THE NOW WORD ON MASS READINGS
for August 25th – August 30th, 2014
Liturgical texts here
JESUS must have been surprised when, standing in the temple, going about his “Father’s business”, his mother told Him it was time to come home. Remarkably, for the next 18 years, all we know from the Gospels is that Jesus must have entered into a profound emptying of self, knowing that He came to save the world… but not yet. Instead, there, at home, he entered into the mundane “duty of the moment.” There, in the confines of the little community of Nazareth, carpentry tools became the little sacramentals by which the Son of God learned the “art of obedience.”
The fruit of that period of Christ’s hidden life was immense. No doubt that it was Our Lady who relayed to St. Luke the fruit of her Son’s faithfulness:
The child grew and became strong, filled with wisdom; and the favor of God was upon him. (Luke 2:40)
And no doubt that Jesus’ experience of the Father’s blessings and favor upon Him led to those enduring words in Saturday’s Gospel:
Well done, my good and faithful servant. Since you were faithful in small matters, I will give you great responsibilities. Come, share your master’s joy.
The world today, perhaps more than any generation before it, is seeking to find its freedom and fulfillment in “doing its own thing.” But Jesus reveals that human happiness is intrinsically entwined with the will of God. This is what St. Paul means when He says that Jesus “became for us wisdom from God.” Saturday’s first reading Christ’s whole life became a model and pattern for us to follow in that: it is in following God’s will, expressed in the commandments and the obligiations of one’s state of life, that one enters into the life of God, the joy of God.
If you keep my commandments, you will remain in my love, just as I have kept my Father’s commandments and remain in his love. I have told you this so that my joy may be in you and your joy may be complete. (John 15:10-11)
This truth escapes, I dare say, most of us. Because the expectation is so little, in a way. After all, Jesus said, “My yoke is easy and my burden light.” Matt 11:30 He asks us to live the law of love in everything we do, not neglecting but doing “small matters” with attentive love. In this way, we enter into the Word spoken at the dawn of creation that already revealed man’s purpose, that Word that destined us to be radiant and joyful by simply doing God’s will… but in those almost seemingly insignificant ways. Hence, Paul writes:
God chose the foolish of the world to shame the wise, and God chose the weak of the world to shame the strong… (Saturday’s first reading)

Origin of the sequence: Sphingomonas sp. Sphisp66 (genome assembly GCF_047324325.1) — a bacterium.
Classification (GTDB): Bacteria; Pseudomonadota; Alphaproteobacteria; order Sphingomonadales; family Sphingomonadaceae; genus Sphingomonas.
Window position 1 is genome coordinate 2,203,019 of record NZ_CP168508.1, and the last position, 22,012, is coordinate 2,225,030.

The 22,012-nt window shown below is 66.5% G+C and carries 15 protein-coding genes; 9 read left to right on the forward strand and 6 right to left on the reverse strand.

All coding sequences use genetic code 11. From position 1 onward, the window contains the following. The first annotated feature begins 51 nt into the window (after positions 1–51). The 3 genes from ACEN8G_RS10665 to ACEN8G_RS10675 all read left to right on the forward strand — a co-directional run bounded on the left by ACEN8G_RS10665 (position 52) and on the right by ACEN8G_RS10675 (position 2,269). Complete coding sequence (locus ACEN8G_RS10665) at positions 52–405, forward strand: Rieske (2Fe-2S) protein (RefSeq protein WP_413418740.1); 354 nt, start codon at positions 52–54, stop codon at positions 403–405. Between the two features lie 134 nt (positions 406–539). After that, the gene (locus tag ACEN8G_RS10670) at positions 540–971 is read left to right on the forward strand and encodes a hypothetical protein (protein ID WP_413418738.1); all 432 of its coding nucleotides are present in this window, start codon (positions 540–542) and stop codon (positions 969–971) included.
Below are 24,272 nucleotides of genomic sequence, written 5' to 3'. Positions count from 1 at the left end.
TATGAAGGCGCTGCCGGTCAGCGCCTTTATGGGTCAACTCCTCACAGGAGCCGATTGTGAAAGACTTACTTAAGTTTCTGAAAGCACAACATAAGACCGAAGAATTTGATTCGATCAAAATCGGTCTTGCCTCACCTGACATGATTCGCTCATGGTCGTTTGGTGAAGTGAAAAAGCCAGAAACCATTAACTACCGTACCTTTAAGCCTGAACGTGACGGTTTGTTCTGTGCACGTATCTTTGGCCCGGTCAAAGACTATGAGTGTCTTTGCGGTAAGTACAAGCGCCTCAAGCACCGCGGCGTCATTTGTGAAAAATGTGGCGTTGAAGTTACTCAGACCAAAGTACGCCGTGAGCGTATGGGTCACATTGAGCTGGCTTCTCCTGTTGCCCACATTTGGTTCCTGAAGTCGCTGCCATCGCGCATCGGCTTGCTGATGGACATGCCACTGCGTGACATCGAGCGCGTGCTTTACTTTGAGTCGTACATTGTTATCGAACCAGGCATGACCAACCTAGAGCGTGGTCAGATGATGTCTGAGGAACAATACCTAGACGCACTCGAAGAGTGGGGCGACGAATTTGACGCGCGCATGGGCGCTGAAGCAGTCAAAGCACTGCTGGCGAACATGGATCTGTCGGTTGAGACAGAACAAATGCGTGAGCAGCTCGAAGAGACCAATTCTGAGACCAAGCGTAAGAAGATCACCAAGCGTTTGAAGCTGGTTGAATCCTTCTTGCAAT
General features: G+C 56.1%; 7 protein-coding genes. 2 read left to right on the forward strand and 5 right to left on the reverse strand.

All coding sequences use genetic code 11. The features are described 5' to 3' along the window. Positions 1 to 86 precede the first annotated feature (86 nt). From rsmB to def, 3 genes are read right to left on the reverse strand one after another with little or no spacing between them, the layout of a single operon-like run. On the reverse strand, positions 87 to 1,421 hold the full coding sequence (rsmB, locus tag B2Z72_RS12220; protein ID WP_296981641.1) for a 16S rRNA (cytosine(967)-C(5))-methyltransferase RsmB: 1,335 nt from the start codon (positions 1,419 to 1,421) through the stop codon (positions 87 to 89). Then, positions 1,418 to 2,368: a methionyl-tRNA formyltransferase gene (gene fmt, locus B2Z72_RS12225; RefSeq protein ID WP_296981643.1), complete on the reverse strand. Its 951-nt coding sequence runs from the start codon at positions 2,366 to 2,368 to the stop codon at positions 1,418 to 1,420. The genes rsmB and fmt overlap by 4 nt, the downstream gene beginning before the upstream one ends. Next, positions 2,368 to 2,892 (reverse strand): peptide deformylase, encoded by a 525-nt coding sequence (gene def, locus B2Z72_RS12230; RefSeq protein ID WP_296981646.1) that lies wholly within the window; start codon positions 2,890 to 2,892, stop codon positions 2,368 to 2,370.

Yes, the world says you must become something great, your name emblazened across social media, your YouTube and Facebook “likes” climbing by the day! Then you are somebody! Then you are making a difference! But John the Baptist says something rather foolish in this climate:
He must increase; I must decrease. (John 3:30)
And herein is the “secret” of this faithfulness in small matters, this dying to self moment by moment, this obedience to the commandments and precepts of our Lord: it opens the soul to a life-changing and transforming power, to Christ dwelling within. cf. Jn 14:23
The message of the cross is foolishness to those who are perishing, but to us who are being saved it is the power of God. (Friday’s first reading)
Brothers and sisters, this is what it means to be holy, and we are “called to be holy.” Thursday’s first reading On the contrary, Jesus blasted the Pharisees because they refused to have such little and open hearts, to be faithful in the small matters that lead to greater and sometimes more necessary ones. Jesus’ carpentry prepared Him to later build a Church; Mary’s house-keeping in Nazareth led her to become Mother of God’s house… and your faithfulness to God in small things will prepare and transform you for greater responsibilities, namely, participation in the salvation of souls. There is no greater responsibility than this.
Thus, through all the Psalms and readings this week, we hear how the Lord blesses those who fear Him; how Paul praises the faithfulness of his spiritual children; how Our Lord Himself is looking for those who are “holding fast” in their obedience. These are the little ones whom Jesus will gladly put in charge of His house…
Who, then, is the faithful and prudent servant, whom the master has put in charge of his household to distribute to them their food at the proper time? Blessed is that servant whom his master on his arrival finds doing so. Amen, I say to you, he will put him in charge of all his property. (Thursday’s Gospel)
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